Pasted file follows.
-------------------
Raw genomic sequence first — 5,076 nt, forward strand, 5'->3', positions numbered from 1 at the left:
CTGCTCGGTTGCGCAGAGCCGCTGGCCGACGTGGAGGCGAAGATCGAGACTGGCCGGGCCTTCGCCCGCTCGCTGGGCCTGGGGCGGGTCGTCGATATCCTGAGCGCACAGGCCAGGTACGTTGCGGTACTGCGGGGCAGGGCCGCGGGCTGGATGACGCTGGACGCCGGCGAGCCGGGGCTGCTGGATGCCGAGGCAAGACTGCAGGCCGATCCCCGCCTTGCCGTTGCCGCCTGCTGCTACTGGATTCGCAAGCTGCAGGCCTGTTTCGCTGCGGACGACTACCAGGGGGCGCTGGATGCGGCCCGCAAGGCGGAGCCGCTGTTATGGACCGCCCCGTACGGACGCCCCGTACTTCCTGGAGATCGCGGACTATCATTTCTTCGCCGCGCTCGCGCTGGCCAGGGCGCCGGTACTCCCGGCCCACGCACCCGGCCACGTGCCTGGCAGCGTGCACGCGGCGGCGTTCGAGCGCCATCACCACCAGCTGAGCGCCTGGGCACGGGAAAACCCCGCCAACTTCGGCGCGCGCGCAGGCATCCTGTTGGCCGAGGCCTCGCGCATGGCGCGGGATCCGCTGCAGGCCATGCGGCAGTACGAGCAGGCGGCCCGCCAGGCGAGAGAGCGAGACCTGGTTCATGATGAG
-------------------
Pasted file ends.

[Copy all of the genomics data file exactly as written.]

Raw genomic sequence first — 5,076 nt, forward strand, 5'->3', positions numbered from 1 at the left:
CTGCTCGGTTGCGCAGAGCCGCTGGCCGACGTGGAGGCGAAGATCGAGACTGGCCGGGCCTTCGCCCGCTCGCTGGGCCTGGGGCGGGTCGTCGATATCCTGAGCGCACAGGCCAGGTACGTTGCGGTACTGCGGGGCAGGGCCGCGGGCTGGATGACGCTGGACGCCGGCGAGCCGGGGCTGCTGGATGCCGAGGCAAGACTGCAGGCCGATCCCCGCCTTGCCGTTGCCGCCTGCTGCTACTGGATTCGCAAGCTGCAGGCCTGTTTCGCTGCGGACGACTACCAGGGGGCGCTGGATGCGGCCCGCAAGGCGGAGCCGCTGTTATGGACCGCCCCGTACGGACGCCCCGTACTTCCTGGAGATCGCGGACTATCATTTCTTCGCCGCGCTCGCGCTGGCCAGGGCGCCGGTACTCCCGGCCCACGCACCCGGCCACGTGCCTGGCAGCGTGCACGCGGCGGCGTTCGAGCGCCATCACCACCAGCTGAGCGCCTGGGCACGGGAAAACCCCGCCAACTTCGGCGCGCGCGCAGGCATCCTGTTGGCCGAGGCCTCGCGCATGGCGCGGGATCCGCTGCAGGCCATGCGGCAGTACGAGCAGGCGGCCCGCCAGGCGAGAGAGCGAGACCTGGTTCATGATGAG